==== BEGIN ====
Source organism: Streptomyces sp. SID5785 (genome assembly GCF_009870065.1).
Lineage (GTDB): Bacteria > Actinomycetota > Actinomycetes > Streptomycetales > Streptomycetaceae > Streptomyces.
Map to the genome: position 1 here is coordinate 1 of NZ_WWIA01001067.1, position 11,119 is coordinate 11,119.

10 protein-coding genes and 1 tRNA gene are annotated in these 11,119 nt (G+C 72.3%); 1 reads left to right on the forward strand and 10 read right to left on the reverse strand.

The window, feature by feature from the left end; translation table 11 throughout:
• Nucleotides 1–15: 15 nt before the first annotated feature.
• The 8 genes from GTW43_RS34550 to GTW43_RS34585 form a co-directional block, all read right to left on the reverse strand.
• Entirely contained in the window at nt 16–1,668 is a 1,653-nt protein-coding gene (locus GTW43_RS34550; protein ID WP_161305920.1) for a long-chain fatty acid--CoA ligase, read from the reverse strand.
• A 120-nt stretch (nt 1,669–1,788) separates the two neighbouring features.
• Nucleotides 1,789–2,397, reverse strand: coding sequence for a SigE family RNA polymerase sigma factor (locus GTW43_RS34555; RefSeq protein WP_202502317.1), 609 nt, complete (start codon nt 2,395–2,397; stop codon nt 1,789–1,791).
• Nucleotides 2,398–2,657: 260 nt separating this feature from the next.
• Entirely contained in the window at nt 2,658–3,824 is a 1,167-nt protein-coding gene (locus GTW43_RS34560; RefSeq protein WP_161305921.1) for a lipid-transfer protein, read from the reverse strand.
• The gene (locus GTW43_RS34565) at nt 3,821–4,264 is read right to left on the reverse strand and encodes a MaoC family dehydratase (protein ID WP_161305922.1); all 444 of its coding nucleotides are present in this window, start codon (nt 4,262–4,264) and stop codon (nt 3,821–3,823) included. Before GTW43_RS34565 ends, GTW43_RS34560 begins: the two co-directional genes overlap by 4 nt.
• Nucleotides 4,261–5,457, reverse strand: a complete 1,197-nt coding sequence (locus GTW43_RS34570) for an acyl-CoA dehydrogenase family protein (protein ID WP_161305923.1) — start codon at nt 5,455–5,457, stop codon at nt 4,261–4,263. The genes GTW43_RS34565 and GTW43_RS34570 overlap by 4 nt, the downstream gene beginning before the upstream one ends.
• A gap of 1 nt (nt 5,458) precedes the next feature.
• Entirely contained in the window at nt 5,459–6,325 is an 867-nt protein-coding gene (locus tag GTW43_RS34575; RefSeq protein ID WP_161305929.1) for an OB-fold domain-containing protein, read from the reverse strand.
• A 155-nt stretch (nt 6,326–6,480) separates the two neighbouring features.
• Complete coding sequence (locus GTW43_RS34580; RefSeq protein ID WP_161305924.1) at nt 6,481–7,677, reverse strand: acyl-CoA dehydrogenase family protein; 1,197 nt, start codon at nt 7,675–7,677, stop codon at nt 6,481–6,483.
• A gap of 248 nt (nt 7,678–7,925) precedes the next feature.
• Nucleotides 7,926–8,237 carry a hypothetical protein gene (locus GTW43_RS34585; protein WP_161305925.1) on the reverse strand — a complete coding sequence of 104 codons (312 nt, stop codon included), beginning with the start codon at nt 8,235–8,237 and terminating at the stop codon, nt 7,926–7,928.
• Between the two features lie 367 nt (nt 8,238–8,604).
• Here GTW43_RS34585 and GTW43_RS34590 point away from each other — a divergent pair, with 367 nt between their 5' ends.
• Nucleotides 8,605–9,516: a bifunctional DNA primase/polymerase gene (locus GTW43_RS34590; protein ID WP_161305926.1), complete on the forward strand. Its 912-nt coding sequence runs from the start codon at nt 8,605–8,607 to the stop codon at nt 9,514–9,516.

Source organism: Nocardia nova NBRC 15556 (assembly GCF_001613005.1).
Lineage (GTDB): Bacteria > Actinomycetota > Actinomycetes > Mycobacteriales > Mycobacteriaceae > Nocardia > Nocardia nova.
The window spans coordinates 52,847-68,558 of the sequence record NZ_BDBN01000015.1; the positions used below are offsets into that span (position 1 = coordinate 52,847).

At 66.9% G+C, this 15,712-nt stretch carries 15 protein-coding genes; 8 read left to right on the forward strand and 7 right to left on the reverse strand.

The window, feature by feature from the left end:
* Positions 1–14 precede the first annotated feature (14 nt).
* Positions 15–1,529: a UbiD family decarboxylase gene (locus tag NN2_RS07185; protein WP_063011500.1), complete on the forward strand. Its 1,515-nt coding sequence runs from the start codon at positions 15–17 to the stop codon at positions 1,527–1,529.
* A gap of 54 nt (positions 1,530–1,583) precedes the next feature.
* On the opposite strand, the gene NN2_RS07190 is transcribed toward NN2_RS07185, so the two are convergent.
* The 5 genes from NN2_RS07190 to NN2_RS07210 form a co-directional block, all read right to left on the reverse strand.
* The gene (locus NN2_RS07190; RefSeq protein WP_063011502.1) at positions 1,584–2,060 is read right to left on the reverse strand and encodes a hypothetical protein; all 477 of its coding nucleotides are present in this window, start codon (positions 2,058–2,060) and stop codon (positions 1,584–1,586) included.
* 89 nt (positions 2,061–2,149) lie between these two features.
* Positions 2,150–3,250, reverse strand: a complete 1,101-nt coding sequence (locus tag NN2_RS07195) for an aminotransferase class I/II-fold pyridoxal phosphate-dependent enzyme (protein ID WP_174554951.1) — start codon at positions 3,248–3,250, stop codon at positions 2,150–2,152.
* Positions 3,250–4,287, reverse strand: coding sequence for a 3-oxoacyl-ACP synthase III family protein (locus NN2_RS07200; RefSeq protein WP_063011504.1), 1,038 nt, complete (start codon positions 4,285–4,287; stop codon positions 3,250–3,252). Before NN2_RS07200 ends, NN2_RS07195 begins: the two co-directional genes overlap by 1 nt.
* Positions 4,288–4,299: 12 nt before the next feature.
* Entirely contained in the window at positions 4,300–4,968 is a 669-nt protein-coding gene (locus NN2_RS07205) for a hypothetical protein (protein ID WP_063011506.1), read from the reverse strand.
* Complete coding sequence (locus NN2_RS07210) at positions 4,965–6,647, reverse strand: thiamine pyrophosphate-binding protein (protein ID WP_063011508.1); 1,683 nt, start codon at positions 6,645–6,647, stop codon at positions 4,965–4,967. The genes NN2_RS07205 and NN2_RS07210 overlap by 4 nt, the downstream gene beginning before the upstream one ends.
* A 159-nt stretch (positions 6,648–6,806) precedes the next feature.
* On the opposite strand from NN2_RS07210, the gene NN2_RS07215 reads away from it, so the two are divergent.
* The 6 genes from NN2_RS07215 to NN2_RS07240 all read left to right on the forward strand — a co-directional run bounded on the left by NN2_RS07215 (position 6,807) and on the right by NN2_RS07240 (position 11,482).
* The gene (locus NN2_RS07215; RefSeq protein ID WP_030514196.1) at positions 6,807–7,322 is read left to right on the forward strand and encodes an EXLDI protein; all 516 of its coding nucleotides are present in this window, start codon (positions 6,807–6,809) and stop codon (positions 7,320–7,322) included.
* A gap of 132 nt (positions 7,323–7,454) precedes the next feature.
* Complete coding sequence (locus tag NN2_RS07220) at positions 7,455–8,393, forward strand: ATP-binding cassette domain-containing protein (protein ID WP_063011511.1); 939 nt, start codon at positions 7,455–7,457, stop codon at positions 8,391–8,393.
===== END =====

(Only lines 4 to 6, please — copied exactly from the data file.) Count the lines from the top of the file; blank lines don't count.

10 protein-coding genes and 1 tRNA gene are annotated in these 11,119 nt (G+C 72.3%); 1 reads left to right on the forward strand and 10 read right to left on the reverse strand.

The window, feature by feature from the left end; translation table 11 throughout:
• Nucleotides 1–15: 15 nt before the first annotated feature.